7 Ways Anne of Green Gables Prepared Me for Homeschooling

(I’m joining in this week with Kelly at This Ain’t the Lyceum for 7 (not so) Quick Takes. You can visit the other posts in this link-up here!)

When it comes to figuring out this life of mine, particularly the homeschooling aspect, sometimes I feel like I’m navigating without a roadmap — and if you know me, you know I’m absolutely dependent on GPS for my continued survival. I enjoyed a fairly conventional suburban childhood and attended public school straight through. Lucky for me I had Anne of Green Gables to prepare me for home educating my kids.

  1. “Scope for the imagination” is essential.

Of course the very act of reading the Anne books for the first time could have taught me this, but Anne herself is an avid reader, too, shaped by the books she reads and sensitive to the beauty in the world all around her. Fostering this awareness in my children is a big part of my goal as an educator. And the culture I create for our family is a big part of that. Compare Anne’s background with her introduction to her new home at Green Gables:

They were good, you know—the asylum people. But there is so little scope for the imagination in an asylum.


She opened her eyes and looked about her. They were on the crest of a hill. The sun had set some time since, but the landscape was still clear in the mellow afterlight. To the west a dark church spire rose up against a marigold sky. Below was a little valley and beyond a long, gently-rising slope with snug farmsteads scattered along it. From one to another the child’s eyes darted, eager and wistful. At last they lingered on one away to the left, far back from the road, dimly white with blossoming trees in the twilight of the surrounding woods. Over it, in the stainless southwest sky, a great crystal-white star was shining like a lamp of guidance and promise.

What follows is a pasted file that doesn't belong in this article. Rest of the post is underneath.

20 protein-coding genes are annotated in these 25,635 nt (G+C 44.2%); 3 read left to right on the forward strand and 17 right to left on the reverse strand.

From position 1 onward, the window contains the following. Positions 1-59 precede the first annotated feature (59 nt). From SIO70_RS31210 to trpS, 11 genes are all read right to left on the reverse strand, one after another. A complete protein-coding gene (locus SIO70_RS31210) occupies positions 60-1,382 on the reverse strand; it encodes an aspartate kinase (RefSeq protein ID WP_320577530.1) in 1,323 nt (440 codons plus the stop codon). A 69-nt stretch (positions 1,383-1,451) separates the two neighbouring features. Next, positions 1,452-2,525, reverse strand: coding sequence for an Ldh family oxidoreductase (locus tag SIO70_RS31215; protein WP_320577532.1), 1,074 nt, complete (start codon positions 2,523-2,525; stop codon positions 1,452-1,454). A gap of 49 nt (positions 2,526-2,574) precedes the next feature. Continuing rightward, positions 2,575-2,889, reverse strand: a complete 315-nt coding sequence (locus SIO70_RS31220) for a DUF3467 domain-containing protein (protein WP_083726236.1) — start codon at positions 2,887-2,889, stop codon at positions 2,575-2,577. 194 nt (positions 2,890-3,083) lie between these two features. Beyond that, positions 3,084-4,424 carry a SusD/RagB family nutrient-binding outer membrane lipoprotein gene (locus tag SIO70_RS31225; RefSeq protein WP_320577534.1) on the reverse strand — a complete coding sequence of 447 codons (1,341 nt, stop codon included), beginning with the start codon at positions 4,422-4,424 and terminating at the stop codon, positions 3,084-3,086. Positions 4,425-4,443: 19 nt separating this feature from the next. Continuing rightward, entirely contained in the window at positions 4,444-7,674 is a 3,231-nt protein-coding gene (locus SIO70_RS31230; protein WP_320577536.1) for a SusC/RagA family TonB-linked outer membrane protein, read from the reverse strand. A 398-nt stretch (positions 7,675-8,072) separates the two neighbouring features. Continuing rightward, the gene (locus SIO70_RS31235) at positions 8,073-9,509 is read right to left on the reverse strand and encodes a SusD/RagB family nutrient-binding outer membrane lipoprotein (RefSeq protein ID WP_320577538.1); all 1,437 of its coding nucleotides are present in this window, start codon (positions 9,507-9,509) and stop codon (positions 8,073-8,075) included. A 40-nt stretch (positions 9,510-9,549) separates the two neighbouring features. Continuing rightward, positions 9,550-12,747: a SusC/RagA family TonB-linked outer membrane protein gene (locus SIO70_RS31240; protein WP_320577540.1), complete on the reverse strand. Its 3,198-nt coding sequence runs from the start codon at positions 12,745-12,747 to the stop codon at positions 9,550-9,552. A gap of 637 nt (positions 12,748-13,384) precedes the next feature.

Montgomery’s nature descriptions are always top-notch, and a good reminder that “scope for the imagination” is a necessary ingredient in lessons and life — in everything from a reading culture to my feeble gardening attempts.

2. Time outside can’t be overvalued.

Anne had her “good” summer and enjoyed it wholeheartedly. She and Diana fairly lived outdoors, reveling in all the delights that Lover’s Lane and the Dryad’s Bubble and Willowmere and Victoria Island afforded. Marilla offered no objections to Anne’s gypsyings. […] Anne had the golden summer of her life as far as freedom and frolic went. She walked, rowed, berried, and dreamed to her heart’s content; and when September came she was bright-eyed and alert. […]

“I feel just like studying with might and main,” she declared as she brought her books down from the attic. “Oh, you good old friends, I’m glad to see your honest faces once more–yes, even you, geometry. I’ve had a perfectly beautiful summer, Marilla, and now I’m rejoicing as a strong man to run a race.”

Time outside also helps me to handle my wild tribe: after a bit of running and romping, they’re more ready to settle down. I struggle to be patient with high volumes, and so getting them out of an enclosed space when they’re being noisy also helps me to keep my temper.

3. Helping out around the house is good for a kid.

It’s kind of just the deal: having three kids at home all day underfoot while we homeschool makes more mess than if they were being corralled for eight hours a day elsewhere. My kids are learning to help more with housework than other kids might, and certainly more than I did. And Anne reminds me that that’s ok. Learning to care for yourself and others is an important part of an education, and something we seem to forget nowadays.

Certainly at their current ages their help is sometimes less than, you know, helpful, so I brace myself for the inevitable mishaps:

But I forgot the flour and the cake was a dismal failure. Flour is so essential to cakes, you know.

Still, I’m pretty sure I’ll thank myself in a few years when they have higher rates of success. Even if we do wind up with mouse pudding.

4. You can teach even the subjects you loathe.

Maybe you remember how Anne felt about geometry:

In geometry Anne met her Waterloo. “It’s perfectly awful stuff, Marilla,” she groaned. “I’m sure I’ll never be able to make head or tail of it. There is no scope for imagination in it at all.”